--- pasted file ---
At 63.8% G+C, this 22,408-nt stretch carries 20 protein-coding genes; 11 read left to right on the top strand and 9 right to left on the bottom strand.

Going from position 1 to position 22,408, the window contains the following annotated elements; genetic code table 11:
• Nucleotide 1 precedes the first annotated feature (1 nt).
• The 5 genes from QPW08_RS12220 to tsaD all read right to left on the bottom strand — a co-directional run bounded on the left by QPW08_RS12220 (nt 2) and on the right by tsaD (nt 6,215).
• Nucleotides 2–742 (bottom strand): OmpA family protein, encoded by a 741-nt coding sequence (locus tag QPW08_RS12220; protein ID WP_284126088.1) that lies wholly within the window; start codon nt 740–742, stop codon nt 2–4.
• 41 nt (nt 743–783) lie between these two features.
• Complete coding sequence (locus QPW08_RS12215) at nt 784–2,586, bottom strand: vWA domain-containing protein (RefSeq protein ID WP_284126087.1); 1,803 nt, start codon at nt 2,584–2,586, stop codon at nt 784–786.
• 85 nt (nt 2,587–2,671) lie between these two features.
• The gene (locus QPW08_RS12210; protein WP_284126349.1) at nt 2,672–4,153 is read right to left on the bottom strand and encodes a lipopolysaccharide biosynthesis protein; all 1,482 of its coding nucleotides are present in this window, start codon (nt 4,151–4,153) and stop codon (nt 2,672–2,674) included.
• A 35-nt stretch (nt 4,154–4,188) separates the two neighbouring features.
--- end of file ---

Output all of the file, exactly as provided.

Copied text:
At 63.8% G+C, this 22,408-nt stretch carries 20 protein-coding genes; 11 read left to right on the top strand and 9 right to left on the bottom strand.

Going from position 1 to position 22,408, the window contains the following annotated elements; genetic code table 11:
• Nucleotide 1 precedes the first annotated feature (1 nt).
• The 5 genes from QPW08_RS12220 to tsaD all read right to left on the bottom strand — a co-directional run bounded on the left by QPW08_RS12220 (nt 2) and on the right by tsaD (nt 6,215).
• Nucleotides 2–742 (bottom strand): OmpA family protein, encoded by a 741-nt coding sequence (locus tag QPW08_RS12220; protein ID WP_284126088.1) that lies wholly within the window; start codon nt 740–742, stop codon nt 2–4.
• 41 nt (nt 743–783) lie between these two features.
• Complete coding sequence (locus QPW08_RS12215) at nt 784–2,586, bottom strand: vWA domain-containing protein (RefSeq protein ID WP_284126087.1); 1,803 nt, start codon at nt 2,584–2,586, stop codon at nt 784–786.
• 85 nt (nt 2,587–2,671) lie between these two features.
• The gene (locus QPW08_RS12210; protein WP_284126349.1) at nt 2,672–4,153 is read right to left on the bottom strand and encodes a lipopolysaccharide biosynthesis protein; all 1,482 of its coding nucleotides are present in this window, start codon (nt 4,151–4,153) and stop codon (nt 2,672–2,674) included.
• A 35-nt stretch (nt 4,154–4,188) separates the two neighbouring features.